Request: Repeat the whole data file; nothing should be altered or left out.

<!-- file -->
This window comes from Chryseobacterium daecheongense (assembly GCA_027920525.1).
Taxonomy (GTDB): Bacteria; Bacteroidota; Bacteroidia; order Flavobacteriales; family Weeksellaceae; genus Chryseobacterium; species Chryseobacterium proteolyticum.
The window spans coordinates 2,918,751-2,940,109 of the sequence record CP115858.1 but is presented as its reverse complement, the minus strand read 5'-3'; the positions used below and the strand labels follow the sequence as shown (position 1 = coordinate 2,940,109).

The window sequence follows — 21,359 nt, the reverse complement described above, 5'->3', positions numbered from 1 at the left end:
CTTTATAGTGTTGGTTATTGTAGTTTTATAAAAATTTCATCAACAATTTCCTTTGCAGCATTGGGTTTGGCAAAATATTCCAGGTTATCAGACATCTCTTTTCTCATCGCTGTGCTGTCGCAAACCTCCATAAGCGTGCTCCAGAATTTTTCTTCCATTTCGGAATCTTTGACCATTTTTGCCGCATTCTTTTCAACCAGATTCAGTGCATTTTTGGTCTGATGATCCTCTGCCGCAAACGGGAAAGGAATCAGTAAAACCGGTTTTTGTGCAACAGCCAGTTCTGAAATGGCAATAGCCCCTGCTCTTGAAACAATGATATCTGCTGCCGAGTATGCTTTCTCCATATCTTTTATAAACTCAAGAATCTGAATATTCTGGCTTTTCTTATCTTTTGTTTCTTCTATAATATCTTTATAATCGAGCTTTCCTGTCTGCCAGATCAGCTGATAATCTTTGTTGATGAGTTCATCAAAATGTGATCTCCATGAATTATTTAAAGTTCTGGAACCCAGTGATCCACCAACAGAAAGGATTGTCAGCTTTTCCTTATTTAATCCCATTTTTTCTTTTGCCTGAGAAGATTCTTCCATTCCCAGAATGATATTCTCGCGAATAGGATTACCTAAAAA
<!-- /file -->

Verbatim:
This window comes from Chryseobacterium daecheongense (assembly GCA_027920525.1).
Taxonomy (GTDB): Bacteria; Bacteroidota; Bacteroidia; order Flavobacteriales; family Weeksellaceae; genus Chryseobacterium; species Chryseobacterium proteolyticum.
The window spans coordinates 2,918,751-2,940,109 of the sequence record CP115858.1 but is presented as its reverse complement, the minus strand read 5'-3'; the positions used below and the strand labels follow the sequence as shown (position 1 = coordinate 2,940,109).

The window sequence follows — 21,359 nt, the reverse complement described above, 5'->3', positions numbered from 1 at the left end:
CTTTATAGTGTTGGTTATTGTAGTTTTATAAAAATTTCATCAACAATTTCCTTTGCAGCATTGGGTTTGGCAAAATATTCCAGGTTATCAGACATCTCTTTTCTCATCGCTGTGCTGTCGCAAACCTCCATAAGCGTGCTCCAGAATTTTTCTTCCATTTCGGAATCTTTGACCATTTTTGCCGCATTCTTTTCAACCAGATTCAGTGCATTTTTGGTCTGATGATCCTCTGCCGCAAACGGGAAAGGAATCAGTAAAACCGGTTTTTGTGCAACAGCCAGTTCTGAAATGGCAATAGCCCCTGCTCTTGAAACAATGATATCTGCTGCCGAGTATGCTTTCTCCATATCTTTTATAAACTCAAGAATCTGAATATTCTGGCTTTTCTTATCTTTTGTTTCTTCTATAATATCTTTATAATCGAGCTTTCCTGTCTGCCAGATCAGCTGATAATCTTTGTTGATGAGTTCATCAAAATGTGATCTCCATGAATTATTTAAAGTTCTGGAACCCAGTGATCCACCAACAGAAAGGATTGTCAGCTTTTCCTTATTTAATCCCATTTTTTCTTTTGCCTGAGAAGATTCTTCCATTCCCAGAATGATATTCTCGCGAATAGGATTACCTAAAAA